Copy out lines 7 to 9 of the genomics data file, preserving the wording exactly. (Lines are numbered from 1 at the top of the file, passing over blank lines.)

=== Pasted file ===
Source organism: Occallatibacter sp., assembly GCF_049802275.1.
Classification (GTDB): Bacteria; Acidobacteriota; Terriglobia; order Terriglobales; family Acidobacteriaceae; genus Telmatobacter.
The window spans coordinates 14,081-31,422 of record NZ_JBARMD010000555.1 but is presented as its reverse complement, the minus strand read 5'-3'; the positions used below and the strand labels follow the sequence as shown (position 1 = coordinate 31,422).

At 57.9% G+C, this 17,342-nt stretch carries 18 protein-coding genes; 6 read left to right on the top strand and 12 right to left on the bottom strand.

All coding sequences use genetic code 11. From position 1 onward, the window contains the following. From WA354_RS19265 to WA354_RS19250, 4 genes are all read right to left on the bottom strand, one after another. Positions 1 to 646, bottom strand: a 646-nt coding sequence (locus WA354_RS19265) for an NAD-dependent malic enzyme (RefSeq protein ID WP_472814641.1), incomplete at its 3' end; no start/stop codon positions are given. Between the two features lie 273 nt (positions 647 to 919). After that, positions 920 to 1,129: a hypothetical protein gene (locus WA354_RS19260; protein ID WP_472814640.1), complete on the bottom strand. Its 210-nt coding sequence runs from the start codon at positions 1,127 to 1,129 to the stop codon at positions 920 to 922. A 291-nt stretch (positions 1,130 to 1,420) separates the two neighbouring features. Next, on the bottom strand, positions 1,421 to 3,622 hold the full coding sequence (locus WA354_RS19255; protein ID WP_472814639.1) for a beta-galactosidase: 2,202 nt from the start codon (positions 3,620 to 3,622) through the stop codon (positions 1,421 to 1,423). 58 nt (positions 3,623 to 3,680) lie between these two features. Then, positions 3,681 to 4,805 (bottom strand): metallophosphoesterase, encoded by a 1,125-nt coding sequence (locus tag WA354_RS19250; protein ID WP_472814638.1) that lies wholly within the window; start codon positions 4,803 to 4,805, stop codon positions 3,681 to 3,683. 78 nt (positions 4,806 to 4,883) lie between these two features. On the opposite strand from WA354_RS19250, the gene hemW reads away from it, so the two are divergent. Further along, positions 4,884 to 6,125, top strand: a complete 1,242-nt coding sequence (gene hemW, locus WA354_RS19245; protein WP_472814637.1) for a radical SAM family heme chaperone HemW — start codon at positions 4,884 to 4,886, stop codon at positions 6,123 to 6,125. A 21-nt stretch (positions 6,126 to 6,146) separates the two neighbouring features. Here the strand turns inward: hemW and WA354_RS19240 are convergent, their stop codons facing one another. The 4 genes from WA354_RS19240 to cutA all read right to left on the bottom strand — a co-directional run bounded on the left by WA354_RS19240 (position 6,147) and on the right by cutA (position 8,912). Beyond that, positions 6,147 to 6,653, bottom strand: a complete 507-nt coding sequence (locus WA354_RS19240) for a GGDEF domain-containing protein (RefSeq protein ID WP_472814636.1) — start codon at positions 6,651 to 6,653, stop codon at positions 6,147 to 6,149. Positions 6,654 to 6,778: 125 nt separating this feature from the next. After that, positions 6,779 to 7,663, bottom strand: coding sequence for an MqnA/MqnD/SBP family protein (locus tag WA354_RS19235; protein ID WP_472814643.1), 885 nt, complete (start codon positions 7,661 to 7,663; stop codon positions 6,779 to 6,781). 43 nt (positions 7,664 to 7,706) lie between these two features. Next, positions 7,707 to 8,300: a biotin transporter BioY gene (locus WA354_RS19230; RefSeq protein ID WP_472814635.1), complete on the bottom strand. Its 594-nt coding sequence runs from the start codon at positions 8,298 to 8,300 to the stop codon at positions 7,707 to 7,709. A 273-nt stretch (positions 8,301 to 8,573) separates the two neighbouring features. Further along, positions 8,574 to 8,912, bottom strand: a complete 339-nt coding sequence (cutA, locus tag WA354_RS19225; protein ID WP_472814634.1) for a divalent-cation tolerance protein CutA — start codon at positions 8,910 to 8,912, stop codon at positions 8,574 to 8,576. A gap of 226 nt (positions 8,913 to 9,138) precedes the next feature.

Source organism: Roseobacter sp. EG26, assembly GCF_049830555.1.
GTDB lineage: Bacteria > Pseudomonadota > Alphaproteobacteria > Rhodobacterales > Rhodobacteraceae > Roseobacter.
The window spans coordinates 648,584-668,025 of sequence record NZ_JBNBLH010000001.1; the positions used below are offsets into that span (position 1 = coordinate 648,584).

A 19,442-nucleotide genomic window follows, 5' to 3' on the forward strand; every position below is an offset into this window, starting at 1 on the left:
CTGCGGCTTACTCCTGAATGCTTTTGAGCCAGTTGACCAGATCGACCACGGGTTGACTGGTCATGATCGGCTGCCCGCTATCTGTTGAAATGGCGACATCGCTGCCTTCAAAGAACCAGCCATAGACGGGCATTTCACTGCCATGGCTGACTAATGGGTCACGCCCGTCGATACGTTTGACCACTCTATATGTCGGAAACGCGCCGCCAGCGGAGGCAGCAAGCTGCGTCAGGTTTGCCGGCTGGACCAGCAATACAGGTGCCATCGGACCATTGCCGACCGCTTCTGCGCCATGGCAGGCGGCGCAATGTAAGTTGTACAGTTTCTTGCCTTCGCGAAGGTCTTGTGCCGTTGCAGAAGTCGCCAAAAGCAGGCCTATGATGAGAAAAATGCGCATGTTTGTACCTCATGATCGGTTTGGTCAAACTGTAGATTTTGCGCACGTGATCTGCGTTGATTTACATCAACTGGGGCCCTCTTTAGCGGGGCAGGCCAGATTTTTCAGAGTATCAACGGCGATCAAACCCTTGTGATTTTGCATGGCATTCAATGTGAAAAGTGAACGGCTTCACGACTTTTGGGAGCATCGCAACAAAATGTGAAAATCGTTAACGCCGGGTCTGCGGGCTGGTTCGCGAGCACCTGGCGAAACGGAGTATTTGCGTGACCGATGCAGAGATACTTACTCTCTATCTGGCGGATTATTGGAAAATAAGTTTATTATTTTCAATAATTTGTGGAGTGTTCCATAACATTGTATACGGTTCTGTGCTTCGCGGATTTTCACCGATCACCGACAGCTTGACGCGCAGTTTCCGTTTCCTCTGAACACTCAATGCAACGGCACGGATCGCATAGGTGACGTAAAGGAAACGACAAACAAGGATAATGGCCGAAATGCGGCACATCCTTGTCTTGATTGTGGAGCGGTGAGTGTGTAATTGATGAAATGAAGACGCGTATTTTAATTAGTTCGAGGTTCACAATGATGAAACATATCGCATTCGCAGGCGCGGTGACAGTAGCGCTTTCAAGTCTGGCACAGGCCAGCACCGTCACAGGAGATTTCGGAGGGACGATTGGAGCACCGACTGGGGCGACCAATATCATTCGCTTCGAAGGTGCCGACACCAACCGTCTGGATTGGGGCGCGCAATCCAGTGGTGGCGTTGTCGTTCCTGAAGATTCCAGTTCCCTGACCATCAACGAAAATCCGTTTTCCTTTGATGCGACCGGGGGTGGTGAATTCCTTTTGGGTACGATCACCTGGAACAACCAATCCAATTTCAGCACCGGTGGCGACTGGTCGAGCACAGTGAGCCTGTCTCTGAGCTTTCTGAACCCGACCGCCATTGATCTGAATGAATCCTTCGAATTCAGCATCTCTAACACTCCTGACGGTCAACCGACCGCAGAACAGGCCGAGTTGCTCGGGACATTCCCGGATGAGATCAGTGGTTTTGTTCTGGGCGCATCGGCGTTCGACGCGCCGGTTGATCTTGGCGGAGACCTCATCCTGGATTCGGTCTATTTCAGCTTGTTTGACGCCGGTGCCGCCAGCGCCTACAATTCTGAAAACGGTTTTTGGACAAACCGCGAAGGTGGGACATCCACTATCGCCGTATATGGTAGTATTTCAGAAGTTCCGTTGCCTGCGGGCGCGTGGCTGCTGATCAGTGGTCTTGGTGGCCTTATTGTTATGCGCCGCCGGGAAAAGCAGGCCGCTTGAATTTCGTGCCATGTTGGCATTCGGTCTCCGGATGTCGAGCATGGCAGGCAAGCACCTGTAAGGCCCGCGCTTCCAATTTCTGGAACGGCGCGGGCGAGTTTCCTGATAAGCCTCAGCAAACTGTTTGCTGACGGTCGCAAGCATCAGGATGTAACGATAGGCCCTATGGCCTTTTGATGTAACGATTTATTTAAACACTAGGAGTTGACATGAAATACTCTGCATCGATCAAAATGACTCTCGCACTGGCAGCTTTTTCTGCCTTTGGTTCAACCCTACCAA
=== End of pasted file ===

GTDB lineage: Bacteria > Pseudomonadota > Alphaproteobacteria > Rhodobacterales > Rhodobacteraceae > Roseobacter.
The window spans coordinates 648,584-668,025 of sequence record NZ_JBNBLH010000001.1; the positions used below are offsets into that span (position 1 = coordinate 648,584).

A 19,442-nucleotide genomic window follows, 5' to 3' on the forward strand; every position below is an offset into this window, starting at 1 on the left: